God prefers people to conform to eternal law via conformity to personal conscience, rather than through fear of human retribution. That’s because doing it through conscience implicitly entails that they are conforming in their mind and soul (in the psychic field of perception and action), but if they conform through fear of retribution by other humans, chances are good that they are not conforming in their mind and soul, and are therefore not really conforming to eternal law. The fact that this is true indicates that force and coercion should be minimized. Force should exist sufficiently enough to fulfill enforcement obligations. Beyond that, it should not exist.

[25] The purposes of a jural society can be expressed succinctly as the protection of property rights through deterrence.

[26] Every person’s status is determined by disabilities.

The legal definition of status is essentially "one’s legal relationship to the rest of society". The theological definition of status that we use in the hermeneutical prologue is "one’s legal relationship with God and His covenant and people". Regardless of whether we’re talking about status or status, one’s legal relationship is most easily ascertainable by looking at one’s disabilities, rather than at one’s abilities. This is because of the nature of human existence.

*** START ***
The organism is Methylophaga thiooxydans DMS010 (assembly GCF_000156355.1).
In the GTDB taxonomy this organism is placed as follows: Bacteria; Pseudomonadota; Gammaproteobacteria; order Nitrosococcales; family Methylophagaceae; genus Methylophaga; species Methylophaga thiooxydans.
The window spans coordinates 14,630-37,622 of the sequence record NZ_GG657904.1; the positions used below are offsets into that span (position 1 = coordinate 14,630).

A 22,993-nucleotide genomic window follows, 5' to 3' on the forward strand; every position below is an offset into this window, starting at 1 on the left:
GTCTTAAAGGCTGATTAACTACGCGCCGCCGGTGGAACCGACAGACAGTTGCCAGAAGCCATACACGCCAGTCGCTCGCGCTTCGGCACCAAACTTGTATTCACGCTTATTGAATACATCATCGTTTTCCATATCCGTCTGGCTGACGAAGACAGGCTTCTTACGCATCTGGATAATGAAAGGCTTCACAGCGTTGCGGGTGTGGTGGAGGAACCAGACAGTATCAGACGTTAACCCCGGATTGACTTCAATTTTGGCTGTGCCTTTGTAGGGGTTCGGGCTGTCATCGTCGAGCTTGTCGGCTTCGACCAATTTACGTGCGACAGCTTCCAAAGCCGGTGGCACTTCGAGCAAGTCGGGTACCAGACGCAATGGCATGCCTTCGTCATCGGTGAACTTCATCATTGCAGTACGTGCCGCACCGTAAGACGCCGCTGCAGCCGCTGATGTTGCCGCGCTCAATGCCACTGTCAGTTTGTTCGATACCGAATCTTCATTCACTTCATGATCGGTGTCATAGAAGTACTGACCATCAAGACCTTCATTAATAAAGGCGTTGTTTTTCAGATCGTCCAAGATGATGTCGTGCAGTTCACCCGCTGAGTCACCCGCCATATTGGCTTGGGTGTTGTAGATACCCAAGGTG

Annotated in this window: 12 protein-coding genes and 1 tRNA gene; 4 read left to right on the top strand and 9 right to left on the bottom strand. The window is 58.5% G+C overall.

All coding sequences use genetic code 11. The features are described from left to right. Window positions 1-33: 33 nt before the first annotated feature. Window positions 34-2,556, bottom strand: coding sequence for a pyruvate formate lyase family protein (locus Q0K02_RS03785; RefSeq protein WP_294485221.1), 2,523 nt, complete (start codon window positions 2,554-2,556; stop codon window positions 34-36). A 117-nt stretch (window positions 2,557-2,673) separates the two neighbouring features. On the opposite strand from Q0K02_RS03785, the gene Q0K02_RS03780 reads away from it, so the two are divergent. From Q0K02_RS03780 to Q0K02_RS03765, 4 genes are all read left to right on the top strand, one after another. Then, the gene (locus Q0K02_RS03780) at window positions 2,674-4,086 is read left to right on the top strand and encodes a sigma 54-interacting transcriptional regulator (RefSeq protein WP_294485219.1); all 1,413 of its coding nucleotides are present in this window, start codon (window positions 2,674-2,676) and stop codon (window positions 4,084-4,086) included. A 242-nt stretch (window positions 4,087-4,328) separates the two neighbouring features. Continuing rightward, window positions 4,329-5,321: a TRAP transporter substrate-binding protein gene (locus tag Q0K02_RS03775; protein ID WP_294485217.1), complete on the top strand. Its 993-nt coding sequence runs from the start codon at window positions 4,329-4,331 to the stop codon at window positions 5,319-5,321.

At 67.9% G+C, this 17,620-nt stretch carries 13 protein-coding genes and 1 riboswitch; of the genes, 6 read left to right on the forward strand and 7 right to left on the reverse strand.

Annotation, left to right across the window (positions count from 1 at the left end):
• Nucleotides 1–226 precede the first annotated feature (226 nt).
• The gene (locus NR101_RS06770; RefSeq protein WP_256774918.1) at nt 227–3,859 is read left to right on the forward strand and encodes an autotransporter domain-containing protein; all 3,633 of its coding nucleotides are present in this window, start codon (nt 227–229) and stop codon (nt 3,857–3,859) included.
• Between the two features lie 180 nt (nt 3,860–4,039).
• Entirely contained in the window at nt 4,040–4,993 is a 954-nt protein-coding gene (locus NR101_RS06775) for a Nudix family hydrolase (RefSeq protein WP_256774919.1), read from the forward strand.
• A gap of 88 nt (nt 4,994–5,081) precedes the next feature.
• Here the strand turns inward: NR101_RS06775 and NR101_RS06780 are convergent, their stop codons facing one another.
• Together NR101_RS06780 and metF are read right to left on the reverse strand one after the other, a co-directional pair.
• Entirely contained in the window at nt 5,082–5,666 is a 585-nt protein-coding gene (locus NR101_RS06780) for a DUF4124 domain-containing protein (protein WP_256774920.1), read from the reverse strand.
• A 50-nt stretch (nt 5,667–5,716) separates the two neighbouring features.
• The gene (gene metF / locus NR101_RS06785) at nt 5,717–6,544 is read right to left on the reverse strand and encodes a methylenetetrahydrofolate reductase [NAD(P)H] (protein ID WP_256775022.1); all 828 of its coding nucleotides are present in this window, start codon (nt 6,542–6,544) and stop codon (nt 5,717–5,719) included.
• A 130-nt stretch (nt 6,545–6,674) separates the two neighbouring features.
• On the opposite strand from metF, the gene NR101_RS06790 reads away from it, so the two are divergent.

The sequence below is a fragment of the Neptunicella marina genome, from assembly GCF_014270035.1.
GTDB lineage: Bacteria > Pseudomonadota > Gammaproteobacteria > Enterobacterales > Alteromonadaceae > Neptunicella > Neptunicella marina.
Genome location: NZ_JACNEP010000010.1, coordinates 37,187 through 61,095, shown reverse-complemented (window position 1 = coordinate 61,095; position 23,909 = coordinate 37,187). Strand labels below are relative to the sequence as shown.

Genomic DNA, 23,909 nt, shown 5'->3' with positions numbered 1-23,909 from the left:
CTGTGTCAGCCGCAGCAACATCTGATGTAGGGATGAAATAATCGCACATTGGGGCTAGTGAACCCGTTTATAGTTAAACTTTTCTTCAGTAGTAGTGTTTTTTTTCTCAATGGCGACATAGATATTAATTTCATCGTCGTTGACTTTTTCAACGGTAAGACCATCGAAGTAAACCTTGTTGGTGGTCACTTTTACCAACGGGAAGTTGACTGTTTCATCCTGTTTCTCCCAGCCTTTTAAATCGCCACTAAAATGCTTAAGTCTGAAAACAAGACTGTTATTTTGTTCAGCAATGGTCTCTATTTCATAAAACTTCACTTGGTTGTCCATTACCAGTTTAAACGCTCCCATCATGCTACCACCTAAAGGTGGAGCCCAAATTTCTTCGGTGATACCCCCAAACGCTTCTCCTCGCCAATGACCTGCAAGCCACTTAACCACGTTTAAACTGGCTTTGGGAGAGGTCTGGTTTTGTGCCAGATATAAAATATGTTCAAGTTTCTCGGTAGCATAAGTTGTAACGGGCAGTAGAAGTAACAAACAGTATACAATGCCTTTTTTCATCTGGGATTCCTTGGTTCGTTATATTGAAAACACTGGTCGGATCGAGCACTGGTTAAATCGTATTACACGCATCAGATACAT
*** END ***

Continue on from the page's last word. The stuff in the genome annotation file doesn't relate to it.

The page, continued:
In the hermeneutical prologue, we determined that rights derive from the fact that every human being is created in the image of God. Such rights are unalienable, except for people guilty of bloodshed – in which case even rights are disabled, commensurate with the bloodshed. Such rights are intimately related to one’s status. In the hermeneutical prologue, we also determined that people are not God, and people therefore do not have all the abilities that God has. Relative to God, people are disabled. Some disabilities are natural, and they cannot be overcome. For example, all people are disabled from being omniscient and omnipotent. It’s not reasonable for anyone to expect to ever receive these abilities, because only God has them. Some disabilities are conventional. They might be overcome by changing conventions. They might not. — The reason it’s easier to determine a person’s status or status through disabilities than through abilities is because it’s easier to see someone’s disabilities relative to a perfect standard, i.e., in comparison with Meshiach, than it is to account for all of a person’s abilities. There’s no way we can know all of a person’s abilities. We cannot even know all the abilities of a grain of sand. We don’t know everything that goes on within a grain of sand to make a grain of sand behave the way it does. We can talk about crystals, molecules, atoms, and sub-atomic particles. But we’ll never know everything about these things. But we know with substantial certainty that grains of sand are disabled from laying eggs, flying, and speaking English. It’s easier for us to know a grain of sand by what it cannot do, than by what it can do. The same is true for human beings.